Documents provided by U.S. National Security Agency whistleblower Edward Snowden reveal that the Central Intelligence Agency (CIA) has for years tried to crack the security of Apple devices, including iPhones and iPads. CIA and other security researchers have been meeting annually at a secret gathering called the Trusted Computing Base (TCB) Jamboree to share findings and strategies for breaking into Apple devices and other electronics, according to an article published Tuesday by The Intercept.
The Intercept also posted online a document provided by Snowden inviting attendees to a TCB Jamboree at the Lockheed Martin Dulles Executive Plaza in Herndon, Virginia. The document noted that the 2012 Jamboree would have been the seventh such annual gathering.
That would mean the first Jamboree was held one year before Apple released its first iPhone, according to The Intercept. In addition to trying to break the keys used to encrypt data on Apple devices, security researchers also developed their own version of Apple's Xcode development environment with the goal of creating backdoor access to iPhones and iPads, according to The Intercept report.
'Fundamentally a Scandal'
Peter Eckersley, Technology Projects Director with the Electronic Frontier Foundation (EFF), told us that the latest report reveals a "calculated, organized and ruthless" campaign by the U.S. surveillance agencies to crack the security of Apple products. "It's fundamentally a scandal anytime a well-funded agency is trying to undermine the security" of products made by a U.S.-based company, he said.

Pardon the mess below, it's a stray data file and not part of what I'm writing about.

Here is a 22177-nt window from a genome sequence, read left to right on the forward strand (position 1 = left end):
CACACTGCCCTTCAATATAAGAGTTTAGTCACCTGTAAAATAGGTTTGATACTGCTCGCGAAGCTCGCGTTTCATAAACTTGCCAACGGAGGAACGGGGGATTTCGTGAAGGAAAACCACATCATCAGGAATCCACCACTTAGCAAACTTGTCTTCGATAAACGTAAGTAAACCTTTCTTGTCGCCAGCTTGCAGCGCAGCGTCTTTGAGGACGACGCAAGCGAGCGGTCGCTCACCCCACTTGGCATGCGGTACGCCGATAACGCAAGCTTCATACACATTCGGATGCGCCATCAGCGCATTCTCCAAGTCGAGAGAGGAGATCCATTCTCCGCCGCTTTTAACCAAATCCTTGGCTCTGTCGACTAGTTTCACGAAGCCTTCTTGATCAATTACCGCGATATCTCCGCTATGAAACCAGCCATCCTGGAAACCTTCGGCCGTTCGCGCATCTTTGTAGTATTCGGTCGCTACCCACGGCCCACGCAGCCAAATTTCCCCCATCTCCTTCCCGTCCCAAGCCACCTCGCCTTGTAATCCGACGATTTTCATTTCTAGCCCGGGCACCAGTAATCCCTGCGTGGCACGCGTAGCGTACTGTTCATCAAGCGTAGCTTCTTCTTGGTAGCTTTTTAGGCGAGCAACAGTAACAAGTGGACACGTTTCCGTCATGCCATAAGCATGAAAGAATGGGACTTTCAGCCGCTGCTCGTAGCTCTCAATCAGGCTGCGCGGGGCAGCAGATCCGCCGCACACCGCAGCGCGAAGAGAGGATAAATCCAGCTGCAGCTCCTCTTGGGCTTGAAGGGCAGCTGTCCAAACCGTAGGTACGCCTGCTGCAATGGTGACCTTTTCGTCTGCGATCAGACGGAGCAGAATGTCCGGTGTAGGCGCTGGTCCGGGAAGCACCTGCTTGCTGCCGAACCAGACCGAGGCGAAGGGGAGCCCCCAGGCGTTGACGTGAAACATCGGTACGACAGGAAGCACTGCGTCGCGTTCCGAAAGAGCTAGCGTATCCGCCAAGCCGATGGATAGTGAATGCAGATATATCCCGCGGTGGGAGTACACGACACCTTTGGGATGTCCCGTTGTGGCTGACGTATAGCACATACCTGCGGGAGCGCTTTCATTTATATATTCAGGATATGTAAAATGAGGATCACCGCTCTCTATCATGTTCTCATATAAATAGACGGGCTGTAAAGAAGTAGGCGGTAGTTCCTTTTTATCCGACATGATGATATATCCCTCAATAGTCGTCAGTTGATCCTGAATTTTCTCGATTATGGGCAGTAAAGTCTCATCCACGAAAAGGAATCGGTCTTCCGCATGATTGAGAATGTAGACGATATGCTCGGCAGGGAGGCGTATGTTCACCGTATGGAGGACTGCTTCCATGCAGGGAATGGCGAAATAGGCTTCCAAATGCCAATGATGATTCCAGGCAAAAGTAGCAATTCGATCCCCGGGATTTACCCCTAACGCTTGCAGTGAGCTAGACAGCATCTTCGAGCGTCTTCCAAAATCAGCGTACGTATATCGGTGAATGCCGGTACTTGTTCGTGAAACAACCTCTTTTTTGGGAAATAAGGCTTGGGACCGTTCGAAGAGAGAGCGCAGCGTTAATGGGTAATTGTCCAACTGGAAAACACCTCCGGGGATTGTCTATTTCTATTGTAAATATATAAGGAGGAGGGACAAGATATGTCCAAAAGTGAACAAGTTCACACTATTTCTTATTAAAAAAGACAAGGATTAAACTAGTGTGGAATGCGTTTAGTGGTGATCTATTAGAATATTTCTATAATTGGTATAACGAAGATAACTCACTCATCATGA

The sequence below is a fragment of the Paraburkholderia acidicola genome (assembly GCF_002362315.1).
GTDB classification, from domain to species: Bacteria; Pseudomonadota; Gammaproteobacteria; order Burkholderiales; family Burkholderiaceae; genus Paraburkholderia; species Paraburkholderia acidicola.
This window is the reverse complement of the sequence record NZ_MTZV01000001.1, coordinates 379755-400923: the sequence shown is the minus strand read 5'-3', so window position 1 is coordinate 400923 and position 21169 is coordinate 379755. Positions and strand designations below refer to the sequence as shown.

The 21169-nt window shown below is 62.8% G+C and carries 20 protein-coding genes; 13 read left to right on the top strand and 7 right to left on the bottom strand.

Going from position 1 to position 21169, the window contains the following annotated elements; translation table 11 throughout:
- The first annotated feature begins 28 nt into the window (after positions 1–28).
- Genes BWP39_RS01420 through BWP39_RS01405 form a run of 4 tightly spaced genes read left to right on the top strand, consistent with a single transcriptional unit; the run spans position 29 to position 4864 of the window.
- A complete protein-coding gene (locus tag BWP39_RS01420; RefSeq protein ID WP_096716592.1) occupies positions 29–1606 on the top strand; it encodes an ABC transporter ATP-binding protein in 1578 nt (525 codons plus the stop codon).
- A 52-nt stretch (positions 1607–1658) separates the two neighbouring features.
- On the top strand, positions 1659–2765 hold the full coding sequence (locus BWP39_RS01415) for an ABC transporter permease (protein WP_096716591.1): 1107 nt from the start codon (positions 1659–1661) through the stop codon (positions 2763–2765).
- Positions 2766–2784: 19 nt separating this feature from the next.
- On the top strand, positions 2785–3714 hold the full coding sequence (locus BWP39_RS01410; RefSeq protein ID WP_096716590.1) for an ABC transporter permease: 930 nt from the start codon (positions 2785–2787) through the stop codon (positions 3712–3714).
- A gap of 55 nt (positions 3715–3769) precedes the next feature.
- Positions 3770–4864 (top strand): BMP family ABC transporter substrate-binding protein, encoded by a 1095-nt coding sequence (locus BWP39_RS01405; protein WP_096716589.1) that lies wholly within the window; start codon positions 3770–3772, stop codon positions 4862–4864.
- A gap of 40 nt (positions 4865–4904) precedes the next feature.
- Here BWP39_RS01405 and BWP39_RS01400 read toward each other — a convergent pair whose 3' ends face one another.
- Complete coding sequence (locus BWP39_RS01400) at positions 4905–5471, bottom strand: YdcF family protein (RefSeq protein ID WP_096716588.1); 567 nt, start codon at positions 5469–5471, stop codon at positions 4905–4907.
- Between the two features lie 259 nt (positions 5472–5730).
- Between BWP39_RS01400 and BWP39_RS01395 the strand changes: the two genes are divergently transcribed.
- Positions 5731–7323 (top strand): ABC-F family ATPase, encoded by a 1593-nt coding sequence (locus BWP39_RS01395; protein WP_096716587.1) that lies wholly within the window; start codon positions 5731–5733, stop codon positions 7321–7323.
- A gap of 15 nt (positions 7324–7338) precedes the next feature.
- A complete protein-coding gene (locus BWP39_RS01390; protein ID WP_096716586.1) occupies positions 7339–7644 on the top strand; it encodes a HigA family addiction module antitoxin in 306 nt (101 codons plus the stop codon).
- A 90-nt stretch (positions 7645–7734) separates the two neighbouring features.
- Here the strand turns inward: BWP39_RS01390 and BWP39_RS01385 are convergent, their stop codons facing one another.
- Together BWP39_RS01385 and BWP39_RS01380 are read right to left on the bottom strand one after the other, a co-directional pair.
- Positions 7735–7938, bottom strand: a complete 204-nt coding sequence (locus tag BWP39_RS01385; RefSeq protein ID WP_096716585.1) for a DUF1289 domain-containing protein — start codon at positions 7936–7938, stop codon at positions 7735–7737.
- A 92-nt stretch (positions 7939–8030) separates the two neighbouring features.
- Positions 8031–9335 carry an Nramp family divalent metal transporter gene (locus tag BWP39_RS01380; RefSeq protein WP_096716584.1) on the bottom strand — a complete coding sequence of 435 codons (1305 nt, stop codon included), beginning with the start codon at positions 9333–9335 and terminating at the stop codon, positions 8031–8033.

By comparison, the Superfish adware recently found on Lenovo devices was "the bumbling, amateur commercial version of what the NSA does in a much more subtle and sophisticated way," Eckersley said.
He added that the newly revealed attempts to create security vulnerabilities in Apple devices are likely not exclusive to U.S. spy agencies. Any country with a well-funded government security infrastructure -- including Russia, China, Israel and Iran -- is likely to be exerting similar efforts, he said.
For technology companies like Apple and others, that means redoubling efforts to improve security and encryption protections, Eckersley said. "We really need to lift our game," he said.
Apple 'Not a Treasure Trove'
Other presentations at the TCB Jamboree "have focused on the products of Apple's competitors, including Microsoft's BitLocker encryption system, which is used widely on laptop and desktop computers running premium editions of Windows," The Intercept noted.
Speaking in a televised interview with Charlie Rose in September, Apple CEO Tim Cook said his company is "not the treasure trove" of data for government surveillance agencies. "I don't think that the country, or the government's found the right balance. I think they erred too much on the collect-everything side," he said at the time.
A new initiative led by the Internet Security Research Group, the EFF and other organizations aims to make it easier for Web sites to encrypt their data to ensure better security and privacy for users. The Let's Encrypt program expects to launch a new certificate authority offering for secure browsing this summer, according to Eckersley.
While information security attackers might always seem to have an edge, technology companies can better protect themselves and their customers by investing more in improved security, Eckersley added. "We need to be spending 10 times more on defense," he said.
Read more on: NSA
, Edward Snowden
, Network Security
, Data Security
, Top Tech News
Posted: 2015-03-11 @ 11:02am PT
Mr. Cook is right and this attitude drives the premium price for iDevices, unlike Google that sells its users to advertisers for a few cents. It does not surprise me that the government agencies wasted taxpayers' money in the futile attempt to collect everything from iDevices, instead of being more conscious about what they are being paid for.